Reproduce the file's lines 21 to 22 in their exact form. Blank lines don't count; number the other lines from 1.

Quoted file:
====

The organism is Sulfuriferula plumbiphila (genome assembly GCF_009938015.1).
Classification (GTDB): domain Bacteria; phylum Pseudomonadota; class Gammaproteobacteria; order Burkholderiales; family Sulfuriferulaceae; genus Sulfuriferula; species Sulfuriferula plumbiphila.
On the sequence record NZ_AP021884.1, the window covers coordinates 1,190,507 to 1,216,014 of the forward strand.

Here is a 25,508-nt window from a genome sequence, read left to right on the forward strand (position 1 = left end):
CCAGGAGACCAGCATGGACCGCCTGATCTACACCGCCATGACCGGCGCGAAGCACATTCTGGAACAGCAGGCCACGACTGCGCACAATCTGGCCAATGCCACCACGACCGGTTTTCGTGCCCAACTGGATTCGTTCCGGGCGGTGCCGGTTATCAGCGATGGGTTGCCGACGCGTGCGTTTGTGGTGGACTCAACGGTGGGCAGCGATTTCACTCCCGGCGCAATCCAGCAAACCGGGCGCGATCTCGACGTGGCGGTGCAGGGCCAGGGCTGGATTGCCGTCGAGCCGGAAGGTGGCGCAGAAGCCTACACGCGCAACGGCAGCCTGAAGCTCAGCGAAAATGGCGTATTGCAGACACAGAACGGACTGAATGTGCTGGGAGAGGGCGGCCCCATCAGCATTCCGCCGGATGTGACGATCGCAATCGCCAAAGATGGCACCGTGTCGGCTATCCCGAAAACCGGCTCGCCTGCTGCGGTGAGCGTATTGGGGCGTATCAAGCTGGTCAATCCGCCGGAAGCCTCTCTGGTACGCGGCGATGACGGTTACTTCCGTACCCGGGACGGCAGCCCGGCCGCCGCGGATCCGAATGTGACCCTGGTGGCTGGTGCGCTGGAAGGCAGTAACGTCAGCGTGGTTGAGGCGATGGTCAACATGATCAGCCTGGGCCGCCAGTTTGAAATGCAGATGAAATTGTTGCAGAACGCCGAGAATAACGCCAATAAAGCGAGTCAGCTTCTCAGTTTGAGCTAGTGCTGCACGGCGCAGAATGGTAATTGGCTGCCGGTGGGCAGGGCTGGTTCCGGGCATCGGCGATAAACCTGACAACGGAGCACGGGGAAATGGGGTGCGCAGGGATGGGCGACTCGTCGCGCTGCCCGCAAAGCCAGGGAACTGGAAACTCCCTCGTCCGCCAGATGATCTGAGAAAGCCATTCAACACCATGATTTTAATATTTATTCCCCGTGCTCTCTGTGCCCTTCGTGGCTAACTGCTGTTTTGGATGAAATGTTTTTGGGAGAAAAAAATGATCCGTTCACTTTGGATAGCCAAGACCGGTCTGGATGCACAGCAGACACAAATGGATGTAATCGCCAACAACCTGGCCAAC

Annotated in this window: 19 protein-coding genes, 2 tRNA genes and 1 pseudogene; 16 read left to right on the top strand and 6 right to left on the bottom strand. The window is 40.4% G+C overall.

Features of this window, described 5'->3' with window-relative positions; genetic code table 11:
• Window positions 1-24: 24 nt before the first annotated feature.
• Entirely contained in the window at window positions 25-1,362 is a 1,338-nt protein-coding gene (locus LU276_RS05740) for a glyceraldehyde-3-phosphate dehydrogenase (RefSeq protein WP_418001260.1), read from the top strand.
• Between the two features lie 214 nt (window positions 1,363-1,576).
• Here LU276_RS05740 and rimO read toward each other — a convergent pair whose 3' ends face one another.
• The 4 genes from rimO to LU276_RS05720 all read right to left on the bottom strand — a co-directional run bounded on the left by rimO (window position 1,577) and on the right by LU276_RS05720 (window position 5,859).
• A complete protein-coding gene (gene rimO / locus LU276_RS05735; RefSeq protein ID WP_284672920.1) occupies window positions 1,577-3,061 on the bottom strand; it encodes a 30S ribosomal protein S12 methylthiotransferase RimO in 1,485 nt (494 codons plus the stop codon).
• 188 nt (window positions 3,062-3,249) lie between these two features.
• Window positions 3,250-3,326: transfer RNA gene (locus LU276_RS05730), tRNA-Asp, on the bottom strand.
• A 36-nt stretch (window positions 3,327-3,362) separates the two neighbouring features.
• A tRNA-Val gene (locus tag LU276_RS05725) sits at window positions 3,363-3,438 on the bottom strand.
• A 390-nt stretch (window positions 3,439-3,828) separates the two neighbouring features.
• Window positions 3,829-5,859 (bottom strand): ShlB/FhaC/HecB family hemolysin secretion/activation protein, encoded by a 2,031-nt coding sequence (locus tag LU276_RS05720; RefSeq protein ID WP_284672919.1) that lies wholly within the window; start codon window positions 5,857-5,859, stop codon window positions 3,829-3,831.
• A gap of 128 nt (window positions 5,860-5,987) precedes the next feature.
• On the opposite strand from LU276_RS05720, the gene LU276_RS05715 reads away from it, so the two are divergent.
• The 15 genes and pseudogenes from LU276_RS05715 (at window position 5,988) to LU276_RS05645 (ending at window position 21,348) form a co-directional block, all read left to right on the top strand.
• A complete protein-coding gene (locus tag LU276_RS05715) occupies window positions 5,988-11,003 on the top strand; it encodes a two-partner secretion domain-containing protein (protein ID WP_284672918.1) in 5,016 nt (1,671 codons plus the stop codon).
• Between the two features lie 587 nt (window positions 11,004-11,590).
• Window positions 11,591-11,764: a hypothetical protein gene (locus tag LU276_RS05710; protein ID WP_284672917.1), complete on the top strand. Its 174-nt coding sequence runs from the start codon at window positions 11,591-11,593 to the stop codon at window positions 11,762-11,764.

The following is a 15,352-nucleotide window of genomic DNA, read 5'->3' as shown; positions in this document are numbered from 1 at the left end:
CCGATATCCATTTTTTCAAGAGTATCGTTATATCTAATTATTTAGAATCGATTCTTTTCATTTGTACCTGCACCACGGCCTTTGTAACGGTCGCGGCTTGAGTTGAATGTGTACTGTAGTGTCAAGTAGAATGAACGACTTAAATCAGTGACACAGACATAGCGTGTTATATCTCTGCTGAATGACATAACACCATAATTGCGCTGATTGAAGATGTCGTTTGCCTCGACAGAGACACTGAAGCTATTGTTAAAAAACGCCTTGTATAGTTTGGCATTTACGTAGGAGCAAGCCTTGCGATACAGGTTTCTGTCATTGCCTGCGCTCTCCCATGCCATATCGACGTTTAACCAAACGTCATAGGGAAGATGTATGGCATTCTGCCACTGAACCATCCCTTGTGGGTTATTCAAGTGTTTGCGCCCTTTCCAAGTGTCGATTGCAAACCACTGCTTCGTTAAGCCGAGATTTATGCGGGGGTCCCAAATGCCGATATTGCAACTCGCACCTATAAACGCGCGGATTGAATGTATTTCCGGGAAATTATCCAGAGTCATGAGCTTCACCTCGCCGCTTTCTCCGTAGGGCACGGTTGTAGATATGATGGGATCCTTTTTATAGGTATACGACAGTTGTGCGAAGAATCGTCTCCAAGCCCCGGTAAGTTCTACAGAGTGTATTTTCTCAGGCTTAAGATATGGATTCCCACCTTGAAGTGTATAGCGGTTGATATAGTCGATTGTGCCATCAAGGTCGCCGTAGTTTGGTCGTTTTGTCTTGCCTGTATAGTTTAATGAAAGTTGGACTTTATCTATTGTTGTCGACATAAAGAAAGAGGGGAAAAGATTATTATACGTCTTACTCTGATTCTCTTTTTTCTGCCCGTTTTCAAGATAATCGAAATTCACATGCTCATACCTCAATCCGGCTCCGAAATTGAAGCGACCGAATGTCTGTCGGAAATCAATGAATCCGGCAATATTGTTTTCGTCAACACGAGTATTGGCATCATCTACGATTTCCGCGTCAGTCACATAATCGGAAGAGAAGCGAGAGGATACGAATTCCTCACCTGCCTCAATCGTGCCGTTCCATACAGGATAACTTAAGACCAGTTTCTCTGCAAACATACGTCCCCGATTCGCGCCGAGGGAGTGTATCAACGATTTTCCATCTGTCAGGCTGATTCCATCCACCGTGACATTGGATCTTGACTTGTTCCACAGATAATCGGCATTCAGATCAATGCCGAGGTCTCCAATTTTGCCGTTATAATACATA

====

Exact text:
• On the opposite strand from LU276_RS05720, the gene LU276_RS05715 reads away from it, so the two are divergent.
• The 15 genes and pseudogenes from LU276_RS05715 (at window position 5,988) to LU276_RS05645 (ending at window position 21,348) form a co-directional block, all read left to right on the top strand.